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More on Blackout Foods

More on Blackout Foods

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Oh, how I love food! Let me count the ways. Actually, I don’t like food-food, but the homemade variety. And nothing beats a meal cooked during an SHTF situation. Yes, I know how that sounds, but admit it that the best meal you’ve ever eaten was back when your can was on the line.

Even spam taste better when it’s eating from tin plate set beside a romantic 24-hours emergency candle. Which brings us to the topic du jour – how to make spam at home. I know most of you people have enough cans in your emergency supplies pantry to make it through WWIII, but wouldn’t it be neat to learn how to make some yourself instead of buying?

Sure it would, and I am going to show you how easy it is to make this stuff. What can I say about spam? The dish is so popular that it inspired songs and even phrases like the one we use each day: “for when the spam hits the fan.”

Now, as for the recipe, I have to warn you that it takes a little bit of muscle to pull this through because everything will have to chop, diced, and ground. So, without further ado, here’s how to prepare emergency spam.

Ingredients:

  • Pork shoulder (about two-and-a-half pounds). You can use other pork cuts as well. Just be sure that your cut of choice has enough fat on it.
  • Good-quality ham (about three ounces).
  • Tender Quick Meat Cure (bought mine from Amazon. Aim from one tablespoon at first and then half a tablespoon later.
  • Garlic (two cloves are more than enough for this recipe).

Already gathered your ingredients? Great! Then it’s time for phase two of our spam cookery.

How to prepare homemade spam

Step 1. Get your oven ready. Pre-heat to 300 degrees Fahrenheit.

Step 2. Tend to the meat. Take your pork shoulder or cut of choice and cut it into small cubes.

Step 3. Set up your grinder. After you finish installing the thingy, grind the pork shoulder cubes. If you prefer your mixture to be less chunky, grind the meat one more time.

Step 4. Ham and garlic. Take your ham and mince it. Place it afterward in a food processor. Now mince your garlic and add it to the ham.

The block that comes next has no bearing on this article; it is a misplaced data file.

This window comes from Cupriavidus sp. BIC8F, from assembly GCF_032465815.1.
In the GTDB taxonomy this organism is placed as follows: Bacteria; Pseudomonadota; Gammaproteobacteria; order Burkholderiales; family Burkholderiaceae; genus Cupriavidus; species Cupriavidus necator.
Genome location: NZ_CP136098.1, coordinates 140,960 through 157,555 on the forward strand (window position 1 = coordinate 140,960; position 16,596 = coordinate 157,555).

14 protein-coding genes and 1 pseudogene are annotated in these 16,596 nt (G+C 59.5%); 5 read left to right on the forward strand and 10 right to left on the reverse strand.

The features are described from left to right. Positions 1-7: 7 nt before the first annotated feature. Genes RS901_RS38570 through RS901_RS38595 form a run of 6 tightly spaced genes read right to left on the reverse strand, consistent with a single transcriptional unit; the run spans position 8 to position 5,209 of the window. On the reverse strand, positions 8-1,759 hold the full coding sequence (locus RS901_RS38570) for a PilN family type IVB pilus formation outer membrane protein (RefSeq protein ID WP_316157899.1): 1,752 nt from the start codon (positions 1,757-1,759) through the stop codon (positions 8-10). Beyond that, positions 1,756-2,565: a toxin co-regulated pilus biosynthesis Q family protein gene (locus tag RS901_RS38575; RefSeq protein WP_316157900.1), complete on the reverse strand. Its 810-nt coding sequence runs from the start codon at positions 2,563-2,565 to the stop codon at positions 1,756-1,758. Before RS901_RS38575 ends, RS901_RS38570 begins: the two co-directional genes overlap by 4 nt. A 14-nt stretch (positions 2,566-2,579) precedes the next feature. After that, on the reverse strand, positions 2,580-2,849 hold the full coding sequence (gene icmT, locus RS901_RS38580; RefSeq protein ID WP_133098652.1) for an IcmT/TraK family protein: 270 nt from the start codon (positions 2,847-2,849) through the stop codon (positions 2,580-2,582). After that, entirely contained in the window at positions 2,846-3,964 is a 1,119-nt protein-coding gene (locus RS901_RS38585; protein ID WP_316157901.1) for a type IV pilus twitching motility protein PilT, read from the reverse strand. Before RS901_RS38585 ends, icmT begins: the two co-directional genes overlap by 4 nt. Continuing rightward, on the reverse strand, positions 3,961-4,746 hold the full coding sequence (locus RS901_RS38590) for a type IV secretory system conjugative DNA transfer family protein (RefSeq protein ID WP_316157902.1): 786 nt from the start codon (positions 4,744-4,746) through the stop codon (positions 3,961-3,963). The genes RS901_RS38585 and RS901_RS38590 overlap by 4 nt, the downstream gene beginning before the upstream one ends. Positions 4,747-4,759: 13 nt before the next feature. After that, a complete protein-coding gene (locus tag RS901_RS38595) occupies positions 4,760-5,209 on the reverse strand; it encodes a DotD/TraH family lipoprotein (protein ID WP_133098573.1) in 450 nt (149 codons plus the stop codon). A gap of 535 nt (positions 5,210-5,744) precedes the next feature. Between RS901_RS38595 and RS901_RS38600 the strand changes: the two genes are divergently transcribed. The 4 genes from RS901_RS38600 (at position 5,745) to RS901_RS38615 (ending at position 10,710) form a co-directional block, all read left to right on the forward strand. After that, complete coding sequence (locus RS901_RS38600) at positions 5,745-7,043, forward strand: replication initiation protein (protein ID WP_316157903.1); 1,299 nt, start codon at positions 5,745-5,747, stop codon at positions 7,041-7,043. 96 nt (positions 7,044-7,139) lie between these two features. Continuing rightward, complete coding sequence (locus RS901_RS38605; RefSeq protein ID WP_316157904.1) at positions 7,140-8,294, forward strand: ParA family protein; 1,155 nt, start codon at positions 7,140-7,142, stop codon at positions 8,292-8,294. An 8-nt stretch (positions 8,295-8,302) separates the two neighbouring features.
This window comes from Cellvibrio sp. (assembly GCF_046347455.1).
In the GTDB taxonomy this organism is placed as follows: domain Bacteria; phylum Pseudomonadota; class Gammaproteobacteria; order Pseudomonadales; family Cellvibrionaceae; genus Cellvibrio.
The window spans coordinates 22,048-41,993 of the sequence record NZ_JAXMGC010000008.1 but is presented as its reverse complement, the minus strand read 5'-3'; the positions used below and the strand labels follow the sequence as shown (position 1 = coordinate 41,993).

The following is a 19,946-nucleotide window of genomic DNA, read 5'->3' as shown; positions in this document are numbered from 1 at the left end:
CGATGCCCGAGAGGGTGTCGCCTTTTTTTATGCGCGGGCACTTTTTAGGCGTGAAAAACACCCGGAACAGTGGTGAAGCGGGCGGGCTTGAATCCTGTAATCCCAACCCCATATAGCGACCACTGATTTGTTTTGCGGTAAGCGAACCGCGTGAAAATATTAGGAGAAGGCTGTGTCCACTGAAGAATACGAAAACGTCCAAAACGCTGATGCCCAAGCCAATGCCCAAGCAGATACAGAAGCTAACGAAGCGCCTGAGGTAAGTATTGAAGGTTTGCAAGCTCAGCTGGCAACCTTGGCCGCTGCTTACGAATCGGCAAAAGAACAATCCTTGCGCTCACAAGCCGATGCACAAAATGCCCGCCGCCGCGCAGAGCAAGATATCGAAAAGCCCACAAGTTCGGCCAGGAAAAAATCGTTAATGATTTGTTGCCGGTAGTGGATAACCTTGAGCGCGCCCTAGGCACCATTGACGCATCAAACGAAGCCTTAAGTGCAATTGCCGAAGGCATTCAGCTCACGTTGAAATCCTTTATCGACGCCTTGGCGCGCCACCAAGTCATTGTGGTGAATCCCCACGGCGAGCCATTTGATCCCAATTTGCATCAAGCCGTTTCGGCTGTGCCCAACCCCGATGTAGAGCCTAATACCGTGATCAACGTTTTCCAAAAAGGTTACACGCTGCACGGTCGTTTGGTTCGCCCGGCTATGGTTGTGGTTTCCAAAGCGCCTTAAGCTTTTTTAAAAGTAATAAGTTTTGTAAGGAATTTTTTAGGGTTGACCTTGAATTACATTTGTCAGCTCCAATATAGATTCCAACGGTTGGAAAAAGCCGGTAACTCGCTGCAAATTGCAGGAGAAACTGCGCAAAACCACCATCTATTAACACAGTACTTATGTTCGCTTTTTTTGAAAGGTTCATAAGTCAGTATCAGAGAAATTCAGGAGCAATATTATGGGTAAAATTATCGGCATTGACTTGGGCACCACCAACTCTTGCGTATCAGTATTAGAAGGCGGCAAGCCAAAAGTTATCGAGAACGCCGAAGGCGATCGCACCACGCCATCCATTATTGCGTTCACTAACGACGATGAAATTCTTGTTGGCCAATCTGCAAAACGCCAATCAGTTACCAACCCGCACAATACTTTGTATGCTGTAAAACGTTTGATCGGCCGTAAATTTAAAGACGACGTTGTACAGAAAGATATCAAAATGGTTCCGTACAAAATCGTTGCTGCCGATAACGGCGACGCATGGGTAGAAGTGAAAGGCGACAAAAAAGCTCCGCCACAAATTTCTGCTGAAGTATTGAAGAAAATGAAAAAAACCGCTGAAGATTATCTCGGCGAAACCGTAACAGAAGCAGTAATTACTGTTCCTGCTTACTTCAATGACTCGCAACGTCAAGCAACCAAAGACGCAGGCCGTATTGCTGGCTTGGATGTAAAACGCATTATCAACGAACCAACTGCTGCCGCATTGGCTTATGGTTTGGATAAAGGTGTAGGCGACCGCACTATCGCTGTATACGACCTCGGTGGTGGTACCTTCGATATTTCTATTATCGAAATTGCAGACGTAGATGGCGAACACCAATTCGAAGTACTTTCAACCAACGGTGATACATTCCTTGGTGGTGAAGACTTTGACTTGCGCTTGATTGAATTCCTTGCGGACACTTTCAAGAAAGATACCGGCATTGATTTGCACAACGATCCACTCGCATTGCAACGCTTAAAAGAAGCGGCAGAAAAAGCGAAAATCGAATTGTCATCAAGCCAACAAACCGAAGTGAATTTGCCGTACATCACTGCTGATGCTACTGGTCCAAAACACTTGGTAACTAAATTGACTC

Step 5. Finely mince the ham and garlic. Don’t make it into a paste, though.

Step 6. Grab a large bowl and wash your hands. Place the ground pork meat, ham, and garlic in a large bowl. Add one tablespoon of Tender Quick Meat Cure and use your hands to mix the ingredients. If the mix seems too loose, add half of spoon of Tender Quick Meat Cure.

Step 7. It’s time to shape your ham. Grab a baking tray from the pantry. For this recipe, I used a small ceramic terrine tray my wife got from her mother. Put the mixture inside the tray and use your hands to spread the mixture over the entire surface.

Step 8. It’s oven time! By now, your oven should have reached the desired temp. Cover you spam tray with an aluminum foil. Make sure it’s wrapped around nice and tight, especially around the handles. Now, take a large baking tray from the pantry and place the spam tray smack in the middle. Fill the larger with water (should be ¾ full). Place in the oven for three to four hours. Check the larger tray every half an hour and make sure that there’s still water there.

Step 9. Time’s up! Let’s pop the lid. This is the most important part of making ham. Remove the tray from the oven and allow it to cool for a bit. After that, use some gloves or something to get the spam tray out of the bigger tray. Have to warn you that this part’s a little bit disgusting.

Take the aluminum foil off the spam tray. That yellowish goo on top of your meat is pure fat. Take a ladle or a large spoon and remove the excess fat. Temporarily place it in a plate or bowl. After it cools down, throw it in the garbage because it cannot be reused. Don’t forget to leave a thin layer on fat on top of your spam.

Step 10. Bag and tag. Grab yourself a lid from the pantry and place it on top of the spam tray. All you need to do know is to find some sort of weight to put on top of the lid. This prevents the blob inside from expanding and from drawing too much moisture from the air. I used two small bricks to weigh down the lid, but you can use anything you have on hand as long as it’s heavy and keep the lid shut.

Step 11. The ice-man cometh! Place the tray with the weight on top inside the fridge. You can also turn this into full-blackout recipe by swapping the fridge with a cool and dry place. Don’t worry about the meat turning bad because it’s packed with enough salt.

That’s it! If you’ve gone through every step, you should have fresh, homemade spam in 24 hours or less. Now, bear in mind that this is not the canned spam variety which means that it doesn’t have a very long shelf life.

However, if you know a little bit about canning, you can go for the kill. I haven’t gotten around to canning my span mostly because I don’t know a thing about how to seal those blasted things. My mother told me that there’s a special tool for that job, but I’ve yet to discover it. Anyway, it’s not like there’s enough spam to can – my family made quick work of it.

Like my recipe? Let me know your thoughts in the comment section. Also, if you know of any canning method, I’ll be grateful if you would care to share it.

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